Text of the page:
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Chicago: Biographical Publishing Company

Page 449

REV. MARTIN V. KITZMILLER, Postmaster at Girard, residing in a beautiful rural home in the western suburb of the city, is known far and wide as a former prominent minister of the Baptist Church. For many years he was very active in promoting the growth of the denomination, being instrumental in establishing churches in various places, and though ill-health obliged him to abandon his beloved calling he is still a power in religious circles. He was born in Washington County, Tenn., January 20, 1826. His father, Henry Kitzmiller, was a native of the same county, and was a son of one of its early pioneers, Martin Kitzmiller, who was born in Pennsylvania, and was a descendant of early Germany settlers of that State.

The grandfather of our subject was a farmer and also a blacksmith and wagon-maker. He removed from his native State to Tennessee, and was one of the first to settle in Washington County, where he bought a large tract of land, and in connection with farming carried on blacksmithing and wagon manufacturing, many of the wagons that he made finding a market in Kentucky. With the proceeds of the sale of some of them he bought a farm in the locality then known as Ohio Falls, and now included in the city of Louisville, Ky. Though he owned that farm for several years he never lived upon it. He died when eighty-six years old at his home in Washington County. His wife, who bore the maiden name of Mary Devault, was a native of Maryland, and died at the age of eighty-four. Those worthy people reared a family of six sons and two daughters, named David, John, Henry, Martin, Jacob, Joseph, Mary and Elizabeth.

Henry Kitzmiller learned the trades of a blacksmith and wagon-maker from his father, but did not follow them. About two years after his marriage he located on a farm which his father gave him, situated across the line in Sullivan County, and actively engaged in agriculture until his death in 1843. In early manhood he married Elizabeth Carr, a native of Washington County, Tenn., and a daughter of Richard and Martha Carr, natives respectively of Virginia and North Carolina, and the latter of English and Scottish ancestry. The mother of our subject died on the home farm in Sullivan County, January 2, 1891, aged ninety-five years. She has reared nine children, namely: Martin V., Martha, Richard C., Mary, Henry, Elizabeth, David, Lovisa and Joseph. David and Joseph are deceased.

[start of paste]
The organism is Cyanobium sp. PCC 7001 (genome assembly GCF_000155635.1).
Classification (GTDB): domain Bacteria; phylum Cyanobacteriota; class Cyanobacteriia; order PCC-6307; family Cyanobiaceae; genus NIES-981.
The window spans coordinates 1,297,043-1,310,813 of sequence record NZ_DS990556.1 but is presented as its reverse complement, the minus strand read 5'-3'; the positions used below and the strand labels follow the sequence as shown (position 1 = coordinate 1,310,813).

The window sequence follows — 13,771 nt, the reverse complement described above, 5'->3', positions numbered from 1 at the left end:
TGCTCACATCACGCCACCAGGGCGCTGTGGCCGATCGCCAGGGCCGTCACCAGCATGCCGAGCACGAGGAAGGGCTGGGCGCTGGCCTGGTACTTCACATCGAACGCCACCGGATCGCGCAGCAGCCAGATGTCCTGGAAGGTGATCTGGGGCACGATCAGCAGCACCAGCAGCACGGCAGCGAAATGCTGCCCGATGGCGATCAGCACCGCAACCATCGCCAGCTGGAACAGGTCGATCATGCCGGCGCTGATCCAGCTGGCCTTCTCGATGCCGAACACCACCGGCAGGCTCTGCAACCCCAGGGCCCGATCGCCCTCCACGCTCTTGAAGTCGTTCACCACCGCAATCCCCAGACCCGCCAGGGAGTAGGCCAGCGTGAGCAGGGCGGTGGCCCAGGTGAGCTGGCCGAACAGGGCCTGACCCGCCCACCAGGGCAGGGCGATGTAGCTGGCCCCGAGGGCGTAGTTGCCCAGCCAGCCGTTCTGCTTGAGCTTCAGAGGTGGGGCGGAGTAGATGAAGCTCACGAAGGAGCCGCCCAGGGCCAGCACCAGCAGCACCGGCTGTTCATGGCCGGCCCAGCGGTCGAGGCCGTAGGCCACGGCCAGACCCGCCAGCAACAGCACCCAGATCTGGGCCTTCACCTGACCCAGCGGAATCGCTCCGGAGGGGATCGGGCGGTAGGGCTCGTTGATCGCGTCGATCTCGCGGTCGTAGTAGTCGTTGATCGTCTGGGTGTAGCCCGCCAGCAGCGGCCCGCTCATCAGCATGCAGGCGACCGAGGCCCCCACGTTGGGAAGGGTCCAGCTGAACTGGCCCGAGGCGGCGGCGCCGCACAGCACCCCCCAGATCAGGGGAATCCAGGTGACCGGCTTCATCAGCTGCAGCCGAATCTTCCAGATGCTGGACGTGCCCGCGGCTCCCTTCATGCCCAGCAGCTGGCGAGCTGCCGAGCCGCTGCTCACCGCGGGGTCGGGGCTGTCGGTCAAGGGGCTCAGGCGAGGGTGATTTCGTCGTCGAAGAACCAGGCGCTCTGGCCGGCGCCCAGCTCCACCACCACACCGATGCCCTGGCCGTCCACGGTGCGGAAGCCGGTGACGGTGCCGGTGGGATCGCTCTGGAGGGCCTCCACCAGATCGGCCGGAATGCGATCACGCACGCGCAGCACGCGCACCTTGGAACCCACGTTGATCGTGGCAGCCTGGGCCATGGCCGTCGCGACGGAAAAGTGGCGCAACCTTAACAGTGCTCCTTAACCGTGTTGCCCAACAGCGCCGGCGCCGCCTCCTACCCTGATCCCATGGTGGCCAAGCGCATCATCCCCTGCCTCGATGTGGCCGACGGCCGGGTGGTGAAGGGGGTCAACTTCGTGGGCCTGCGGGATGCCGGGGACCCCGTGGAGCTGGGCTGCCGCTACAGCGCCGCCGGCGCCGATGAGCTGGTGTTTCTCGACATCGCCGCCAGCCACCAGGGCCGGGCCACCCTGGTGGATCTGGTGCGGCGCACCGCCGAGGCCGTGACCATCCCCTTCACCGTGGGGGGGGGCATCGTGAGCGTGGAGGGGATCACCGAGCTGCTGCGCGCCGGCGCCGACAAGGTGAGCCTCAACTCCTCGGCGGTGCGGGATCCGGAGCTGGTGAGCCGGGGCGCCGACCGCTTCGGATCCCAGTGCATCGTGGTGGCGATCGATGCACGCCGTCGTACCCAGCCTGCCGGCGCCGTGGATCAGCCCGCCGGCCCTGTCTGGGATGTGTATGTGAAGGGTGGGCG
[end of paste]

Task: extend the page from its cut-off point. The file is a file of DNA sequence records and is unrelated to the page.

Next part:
Our subject passed his early life in his native State, gaining his education in the local schools. At the age of fifteen he was converted and joined the Baptist Church, with which he has ever since been closely identified. He was licensed to preach in 1844, and continued in the ministry in Tennessee until 1856, when, for the sake of rearing his children in a free State where "honest labor was not degrading," he came to Illinois, having accepted a call to the Baptist Church in Girard. He was the first pastor of the congregation which numbered seven ladies and four gentlemen, who owned a one-fourth interest in what was known as Union Church. During the interval of his pastorate here a neat and comfortable edifice has been erected as a house of worship, and at the time of his resignation the congregation numbered one hundred and eighty-eight members, this being the largest number at any one time from its organization up to that date. He continued to ably discharge the duties of his holy office until 1888, a period of thirty-two years, when he resigned his charge on account of losing his voice.

Those years of active labor in the cause of religion were fraught with great good, and bore much fruit in the increased growth of the church not only here but elsewhere. The following concerning his work was written for this publication: